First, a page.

“David?” He seemed quite surprised. “David’s just glued to New York, and I can see him here anytime I want. When he gets time, he’ll come around. Ah, Susan! This project is so important to me. It can’t be completed without you….”

She knew she wouldn’t leave him, not when that catch touched his voice—a voice usually so strong and courageous. Susan realized that she was indeed making it all easier for him. She couldn’t leave. He had given her strength when she had needed it, and this was her chance to repay him.

“It was just an idea,” she said pleasantly, taking a bite of her lobster salad.

“I wish you wouldn’t insist on seeing that friend of yours tonight,” Peter said wistfully. “You could come to dinner with David and me. I’m so anxious for you to meet him.” There was a fraction of a pause. “And for him to know you.”

“Yes, well, I’m sorry, Peter. This is my only chance to see Clarisse.” Thank God she’d already made plans for the evening, she thought.

“Ah, well, he’ll come sooner or later. It’s a pity we have to go back tomorrow. But the work is important now, lass. You understand.”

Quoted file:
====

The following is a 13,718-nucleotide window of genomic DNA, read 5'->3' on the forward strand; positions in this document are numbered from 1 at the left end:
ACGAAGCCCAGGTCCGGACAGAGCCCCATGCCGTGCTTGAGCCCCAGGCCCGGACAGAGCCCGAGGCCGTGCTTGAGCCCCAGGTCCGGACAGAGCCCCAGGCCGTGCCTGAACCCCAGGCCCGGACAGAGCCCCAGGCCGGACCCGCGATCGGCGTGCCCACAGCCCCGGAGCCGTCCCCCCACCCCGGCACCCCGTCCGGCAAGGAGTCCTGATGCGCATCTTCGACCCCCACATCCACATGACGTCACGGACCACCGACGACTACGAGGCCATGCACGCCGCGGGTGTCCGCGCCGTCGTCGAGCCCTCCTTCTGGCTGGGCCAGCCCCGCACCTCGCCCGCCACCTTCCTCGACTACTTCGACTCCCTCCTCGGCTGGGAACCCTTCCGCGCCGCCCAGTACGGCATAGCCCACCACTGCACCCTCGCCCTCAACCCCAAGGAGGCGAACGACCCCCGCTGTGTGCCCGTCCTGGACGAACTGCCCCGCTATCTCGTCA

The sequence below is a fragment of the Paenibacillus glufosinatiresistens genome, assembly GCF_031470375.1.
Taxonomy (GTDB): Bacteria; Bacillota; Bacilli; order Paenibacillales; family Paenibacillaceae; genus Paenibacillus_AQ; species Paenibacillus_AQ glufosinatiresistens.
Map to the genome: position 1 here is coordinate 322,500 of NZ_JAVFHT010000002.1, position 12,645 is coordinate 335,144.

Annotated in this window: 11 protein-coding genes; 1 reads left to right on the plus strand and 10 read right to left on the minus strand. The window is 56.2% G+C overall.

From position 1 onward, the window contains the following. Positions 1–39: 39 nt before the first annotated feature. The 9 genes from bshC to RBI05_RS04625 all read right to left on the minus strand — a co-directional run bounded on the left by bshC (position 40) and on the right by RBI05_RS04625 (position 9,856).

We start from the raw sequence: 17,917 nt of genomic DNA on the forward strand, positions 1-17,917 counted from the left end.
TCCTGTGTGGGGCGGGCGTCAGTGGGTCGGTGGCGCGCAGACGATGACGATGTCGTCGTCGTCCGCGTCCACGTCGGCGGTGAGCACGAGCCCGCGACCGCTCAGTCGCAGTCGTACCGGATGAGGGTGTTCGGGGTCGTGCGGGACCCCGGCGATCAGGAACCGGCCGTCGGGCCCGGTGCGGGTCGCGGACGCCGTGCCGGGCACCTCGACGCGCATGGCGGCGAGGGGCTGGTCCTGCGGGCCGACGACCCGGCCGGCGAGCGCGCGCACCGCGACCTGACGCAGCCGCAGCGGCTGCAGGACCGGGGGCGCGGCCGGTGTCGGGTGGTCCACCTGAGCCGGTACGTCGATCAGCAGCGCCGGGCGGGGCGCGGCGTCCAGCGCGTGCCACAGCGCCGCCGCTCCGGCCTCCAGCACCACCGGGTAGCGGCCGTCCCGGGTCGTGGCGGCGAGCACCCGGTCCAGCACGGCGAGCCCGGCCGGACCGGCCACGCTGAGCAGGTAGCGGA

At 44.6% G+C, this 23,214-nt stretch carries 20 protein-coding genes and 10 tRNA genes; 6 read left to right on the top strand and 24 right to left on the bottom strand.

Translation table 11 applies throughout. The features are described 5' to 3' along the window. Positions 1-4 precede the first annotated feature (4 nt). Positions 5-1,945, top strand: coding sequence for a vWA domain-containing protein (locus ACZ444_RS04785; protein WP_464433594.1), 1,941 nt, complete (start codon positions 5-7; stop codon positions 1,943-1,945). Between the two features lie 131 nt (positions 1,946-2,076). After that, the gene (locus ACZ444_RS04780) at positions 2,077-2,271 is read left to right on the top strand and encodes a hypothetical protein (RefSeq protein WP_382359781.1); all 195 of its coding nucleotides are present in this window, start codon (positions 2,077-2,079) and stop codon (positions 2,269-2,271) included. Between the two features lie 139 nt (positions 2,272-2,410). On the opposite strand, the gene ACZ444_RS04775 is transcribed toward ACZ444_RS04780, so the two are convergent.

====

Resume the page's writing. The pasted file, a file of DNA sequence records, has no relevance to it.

“Yes,” she said very softly. “I understand.”


wood porch of the beach house, David paused. He could hear the wind whispering around him, rising to moan and howl as if it, too, mourned.

David clutched the raw wood railing and stared out at the water, a blue so deep that it almost appeared black today, roiling against the rocks and sand, whitecapped and thunderously brooding. The day was overcast, a storm threatening.

And that, too, seemed right. Peter Lane had loved storms. He’d loved the wind; he’d loved the sea and the tempest of the waves.

Standing there, David closed his eyes. His knuckles went white where they gripped the rail. Pain lashed through him like the onslaught of the waves, and he clenched his teeth together to keep from crying aloud with anguish. Peter had been old; this was not a tragedy, just the natural way of life.